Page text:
Space, vast lands and dungeons… It is no coincidence that Space War and Adventure are among the best known of the first computer games. Both clearly appeal to the player’s curiosity, and desire to explore unknown territory. When exploration ceases, the game comes to a stop … For some time it has been clear to me that the importance of exploration has remained largely unexplored by game research. Sometimes it is used as a subset of a larger theory or analysis. However, I believe there are strong reasons for giving it more attention. The case I want to make in this paper is that exploration is an essential part of computer games. I will concentrate my argumentation on exploration as a basic drive for playing computer games. To achieve this I will look at exploration in computer games from two different perspectives: A player perspective and a system perspective. The argument is that each perspective is a different set of optics for the perception of the exploration of the game. The system perspective denotes the rules necessary to play a game, and the player’s exploration of them. The player perspective explains the phenomenological game experience, where meaning is central to the exploration. Succinctly, my argument will be as follows: All computer games start with the player building a state of tension (a conflict), which gradually subsides through the ongoing exploration of the game universe. A computer game is characterized by an ability to support different optics of explorative activities. The primary goal of this article is the description of those two sets of optics.
The paper introduces a particular approach to the study of rules. Different aspects of rules are studied: what are their functions, what do rules govern, what is a ruleset, and what are the elements in a game that rules govern. Five elements are discussed: components (pieces/ player characters/etc.), procedures associated with components (moving them or manipulating them in other ways), environments that define the physical boundaries of a game, theme that gives the game a subject matter, and interface which is used to access the game. The author introduces five types of rules, each type relating to a game element. The typology provides a better understanding of rules as a fundamental structure of games, and it can also be applied as a tool for analysing individual games’ structure and ruleset.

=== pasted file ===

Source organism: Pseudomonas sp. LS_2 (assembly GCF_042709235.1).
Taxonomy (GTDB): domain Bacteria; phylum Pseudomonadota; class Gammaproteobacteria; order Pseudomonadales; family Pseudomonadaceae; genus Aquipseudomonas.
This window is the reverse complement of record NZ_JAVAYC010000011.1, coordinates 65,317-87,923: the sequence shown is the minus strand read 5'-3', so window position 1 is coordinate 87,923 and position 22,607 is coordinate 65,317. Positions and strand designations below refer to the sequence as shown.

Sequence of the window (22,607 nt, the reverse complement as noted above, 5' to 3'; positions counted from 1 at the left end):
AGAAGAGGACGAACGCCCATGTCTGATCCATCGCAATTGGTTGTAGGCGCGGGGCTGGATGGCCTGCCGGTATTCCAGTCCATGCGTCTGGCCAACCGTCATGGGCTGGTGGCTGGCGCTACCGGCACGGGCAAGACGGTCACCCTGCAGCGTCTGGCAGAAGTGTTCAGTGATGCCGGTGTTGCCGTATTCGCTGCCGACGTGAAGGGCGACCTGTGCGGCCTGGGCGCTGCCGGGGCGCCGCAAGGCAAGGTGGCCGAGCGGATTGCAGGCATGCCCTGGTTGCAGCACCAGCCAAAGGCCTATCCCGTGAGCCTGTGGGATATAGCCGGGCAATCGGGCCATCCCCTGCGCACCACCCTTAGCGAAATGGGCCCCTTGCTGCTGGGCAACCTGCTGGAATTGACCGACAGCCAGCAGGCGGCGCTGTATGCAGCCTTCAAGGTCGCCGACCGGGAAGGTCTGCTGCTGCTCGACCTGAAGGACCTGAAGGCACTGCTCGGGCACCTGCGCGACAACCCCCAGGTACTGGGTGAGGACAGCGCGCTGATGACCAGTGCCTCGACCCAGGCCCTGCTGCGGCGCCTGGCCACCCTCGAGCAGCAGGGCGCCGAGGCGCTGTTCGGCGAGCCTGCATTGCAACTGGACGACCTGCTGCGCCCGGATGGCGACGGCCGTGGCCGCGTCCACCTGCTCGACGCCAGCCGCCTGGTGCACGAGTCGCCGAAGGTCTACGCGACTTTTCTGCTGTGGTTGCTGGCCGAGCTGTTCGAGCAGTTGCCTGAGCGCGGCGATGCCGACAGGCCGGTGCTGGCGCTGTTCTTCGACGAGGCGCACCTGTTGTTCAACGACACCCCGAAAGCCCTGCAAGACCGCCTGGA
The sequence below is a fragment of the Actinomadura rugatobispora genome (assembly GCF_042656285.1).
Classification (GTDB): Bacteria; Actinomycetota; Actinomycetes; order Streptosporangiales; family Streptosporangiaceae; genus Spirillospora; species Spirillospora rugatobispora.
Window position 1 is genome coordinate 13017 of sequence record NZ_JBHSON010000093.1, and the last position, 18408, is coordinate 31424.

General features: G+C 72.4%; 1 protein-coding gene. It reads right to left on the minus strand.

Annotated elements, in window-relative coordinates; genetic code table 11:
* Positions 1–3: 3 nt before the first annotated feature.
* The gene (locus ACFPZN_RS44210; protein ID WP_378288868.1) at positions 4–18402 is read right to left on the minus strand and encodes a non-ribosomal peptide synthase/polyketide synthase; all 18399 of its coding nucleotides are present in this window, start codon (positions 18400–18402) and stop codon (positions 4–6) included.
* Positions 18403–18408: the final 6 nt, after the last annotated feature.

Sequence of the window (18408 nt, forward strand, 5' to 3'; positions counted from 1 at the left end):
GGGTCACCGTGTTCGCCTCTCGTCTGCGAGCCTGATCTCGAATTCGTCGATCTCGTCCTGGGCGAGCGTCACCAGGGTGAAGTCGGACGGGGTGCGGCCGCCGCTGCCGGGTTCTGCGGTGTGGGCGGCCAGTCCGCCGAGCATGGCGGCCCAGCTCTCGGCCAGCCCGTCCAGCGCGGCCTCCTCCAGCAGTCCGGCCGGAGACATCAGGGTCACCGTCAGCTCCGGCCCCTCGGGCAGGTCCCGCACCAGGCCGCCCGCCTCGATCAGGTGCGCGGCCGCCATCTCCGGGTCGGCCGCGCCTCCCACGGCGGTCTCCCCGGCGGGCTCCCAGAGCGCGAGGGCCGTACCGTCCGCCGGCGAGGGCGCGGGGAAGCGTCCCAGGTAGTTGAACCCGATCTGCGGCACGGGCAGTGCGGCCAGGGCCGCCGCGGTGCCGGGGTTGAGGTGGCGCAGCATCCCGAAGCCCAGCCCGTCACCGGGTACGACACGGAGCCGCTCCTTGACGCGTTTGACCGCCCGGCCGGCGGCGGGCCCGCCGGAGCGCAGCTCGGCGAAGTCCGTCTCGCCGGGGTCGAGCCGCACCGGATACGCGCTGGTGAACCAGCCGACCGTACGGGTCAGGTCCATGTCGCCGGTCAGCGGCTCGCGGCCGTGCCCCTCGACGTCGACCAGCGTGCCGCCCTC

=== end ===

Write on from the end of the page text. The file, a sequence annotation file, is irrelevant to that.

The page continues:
Following Huizinga’s view, the play element of culture is emphasized. While playing, by means of rules, the participants in a game interact with one another to impact on the reference system. Thousands of simulation games are available that depict many different areas and purposes of use. The variety of the gaming landscape is illustrated by linking the various foci and areas of interest in one scheme. To see the wood for the trees, the generic model of games is presented, based on the three interconnected building blocks: actors, rules, and resources. I will point out that even if games have similar forms, their purpose, subject matter, content, context of use, and intended audience(s), may be very different. A framework for constructing, deconstructing and classifying games emerges, based on the combination of the three building blocks with elements of a semiotic theory of gaming: syntax, semantics and pragmatics.